This is a true story, unfortunately.
I visited my doctor the other day, after being told on the phone that my appointment had been rescheduled for later in the afternoon. The front door was open, but his office was empty — no receptionist, or other patients. I heard my doctor’s voice in his study. “Hi, Sebastian,” he said. “Hi, Doctor [redacted],” I said. A long pause — the emptiness of the room breathing — and then: “I think we’re going about this the wrong way.”
I didn’t know how to respond — what were we going on about? He continued speaking, and I realized that he was on the phone with another person named Sebastian. That’s funny. He also referred to the man on the phone as “Your Honor” so he must have been a judge; that much I can know. They spoke for another five minutes while I sat in the waiting room, looking at the cover of the latest Time Magazine. I couldn’t tell you what was on it, but it probably injured me in some way. The big, dumb world.
By the slipper-shuffle of his feet I could hear that he went into his back room after hanging up the phone. I presumed he had heard me greeting him but perhaps had some important, litigious paper work to complete. After twenty minutes, I said his name again, loudly, though my voice felt sheepish and stringy. Maybe he had forgotten I was there or didn’t hear me in the first place. I knocked on his study door with that little, percussive jingle everybody does when they announce their arrival on wood. I wonder where that comes from. No response from the doctor. I used my phone to call him. The office phone rang sarcastically in front of me — sent to voicemail. I didn’t know what to do. I felt that I could take advantage of the situation, curling a smile at my imaginary mischief. Of course, I did nothing. I could never steal something, even if I had the right.
I knew I wasn’t allowed in his back quarters, as is the case with any financial transaction. But after waiting close to an hour, I purposed my impatience, walked behind the desk through a skinny hall and into the rear of his practice. It looked like a dead relative’s basement. I could hear a TV bleating in a small, dark room a few feet away from me. I looked inside. He was sleeping on a mattress.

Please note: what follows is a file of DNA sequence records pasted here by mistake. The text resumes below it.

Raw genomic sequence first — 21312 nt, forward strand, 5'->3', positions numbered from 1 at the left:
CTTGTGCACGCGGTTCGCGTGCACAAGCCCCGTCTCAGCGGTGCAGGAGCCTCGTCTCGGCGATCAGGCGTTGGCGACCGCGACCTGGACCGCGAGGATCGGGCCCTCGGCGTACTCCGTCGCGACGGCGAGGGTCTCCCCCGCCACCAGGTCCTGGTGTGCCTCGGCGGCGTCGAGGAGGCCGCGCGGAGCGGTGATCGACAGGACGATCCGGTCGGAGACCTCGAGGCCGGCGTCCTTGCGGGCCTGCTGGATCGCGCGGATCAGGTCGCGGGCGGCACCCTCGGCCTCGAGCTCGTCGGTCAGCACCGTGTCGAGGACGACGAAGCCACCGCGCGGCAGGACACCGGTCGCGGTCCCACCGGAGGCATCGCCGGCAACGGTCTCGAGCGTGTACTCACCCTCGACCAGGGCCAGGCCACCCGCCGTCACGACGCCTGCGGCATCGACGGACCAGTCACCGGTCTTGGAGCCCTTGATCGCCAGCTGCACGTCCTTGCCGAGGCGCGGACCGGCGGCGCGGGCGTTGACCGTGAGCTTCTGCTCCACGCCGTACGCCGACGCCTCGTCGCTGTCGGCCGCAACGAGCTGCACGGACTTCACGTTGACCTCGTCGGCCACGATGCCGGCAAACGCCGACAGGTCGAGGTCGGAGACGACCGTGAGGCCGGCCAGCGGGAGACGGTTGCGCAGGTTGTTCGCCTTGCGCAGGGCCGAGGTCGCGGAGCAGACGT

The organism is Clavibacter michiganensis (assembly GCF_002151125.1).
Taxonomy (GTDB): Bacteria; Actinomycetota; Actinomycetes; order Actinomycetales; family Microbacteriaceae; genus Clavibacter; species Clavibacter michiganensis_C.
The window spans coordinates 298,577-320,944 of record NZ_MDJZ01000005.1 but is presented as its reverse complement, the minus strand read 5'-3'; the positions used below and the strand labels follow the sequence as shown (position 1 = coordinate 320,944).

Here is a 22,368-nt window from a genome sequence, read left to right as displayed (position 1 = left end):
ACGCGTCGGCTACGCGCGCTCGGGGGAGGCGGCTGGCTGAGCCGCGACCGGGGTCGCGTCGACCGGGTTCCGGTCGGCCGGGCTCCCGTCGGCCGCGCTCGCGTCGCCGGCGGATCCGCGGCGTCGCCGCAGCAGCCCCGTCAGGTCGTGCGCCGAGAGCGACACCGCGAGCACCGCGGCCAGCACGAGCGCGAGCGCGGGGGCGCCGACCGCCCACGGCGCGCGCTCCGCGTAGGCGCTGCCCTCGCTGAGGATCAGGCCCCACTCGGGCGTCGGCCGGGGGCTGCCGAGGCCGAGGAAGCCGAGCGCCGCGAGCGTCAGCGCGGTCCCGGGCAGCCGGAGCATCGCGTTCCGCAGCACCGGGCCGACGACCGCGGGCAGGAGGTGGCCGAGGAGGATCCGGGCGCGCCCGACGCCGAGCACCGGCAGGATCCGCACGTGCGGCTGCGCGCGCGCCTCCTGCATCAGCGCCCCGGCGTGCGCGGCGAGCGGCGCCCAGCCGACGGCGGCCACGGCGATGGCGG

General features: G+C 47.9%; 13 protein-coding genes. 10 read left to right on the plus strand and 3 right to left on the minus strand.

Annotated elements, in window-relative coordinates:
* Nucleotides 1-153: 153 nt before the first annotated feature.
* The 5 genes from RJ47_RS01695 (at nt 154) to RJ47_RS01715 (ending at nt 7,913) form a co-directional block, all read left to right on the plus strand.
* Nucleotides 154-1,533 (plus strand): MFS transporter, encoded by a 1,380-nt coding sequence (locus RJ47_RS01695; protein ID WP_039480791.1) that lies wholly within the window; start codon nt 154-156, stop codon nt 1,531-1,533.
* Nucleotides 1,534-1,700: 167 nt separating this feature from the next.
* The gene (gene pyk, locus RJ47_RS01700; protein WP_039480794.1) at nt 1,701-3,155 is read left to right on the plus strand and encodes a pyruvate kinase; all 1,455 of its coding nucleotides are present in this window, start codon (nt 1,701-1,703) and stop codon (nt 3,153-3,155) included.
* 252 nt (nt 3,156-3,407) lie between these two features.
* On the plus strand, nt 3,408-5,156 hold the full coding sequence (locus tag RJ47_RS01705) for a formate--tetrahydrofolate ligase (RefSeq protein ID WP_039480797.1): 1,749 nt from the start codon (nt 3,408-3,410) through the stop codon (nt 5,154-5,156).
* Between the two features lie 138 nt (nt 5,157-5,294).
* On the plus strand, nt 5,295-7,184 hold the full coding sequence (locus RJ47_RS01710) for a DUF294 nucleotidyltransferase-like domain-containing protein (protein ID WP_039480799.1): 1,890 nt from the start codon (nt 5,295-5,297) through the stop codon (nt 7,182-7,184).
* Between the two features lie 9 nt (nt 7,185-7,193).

I couldn’t believe it. I texted my friends. Can you wake up your own doctor? I knocked my jingle again, closer to his body, and said his name. I was afraid that I was doing something wrong, that I had trespassed in a manner that would not be forgiven easily. “Yes, come in,” he mumbled, half asleep. I told the doctor that I had an appointment an hour ago, and that I had been waiting for him. He apologized effusively, embarrassed, though perhaps only medically. I would guess that Doctor [redacted] is in his early seventies. Bald; soft, green eyes; always hunched and in leisure wear. His voice carried the scattered tenor that comes from the first moments of waking. His receptionist had forgotten to tell him about me before leaving for the day.
We walk to his study and go through our appointment. He thanks me for the third or fourth time for waking him. “I’m glad you woke me,” he says, “I was planning on playing tennis later.” We talk about tennis courts; I give him fifty-five dollars.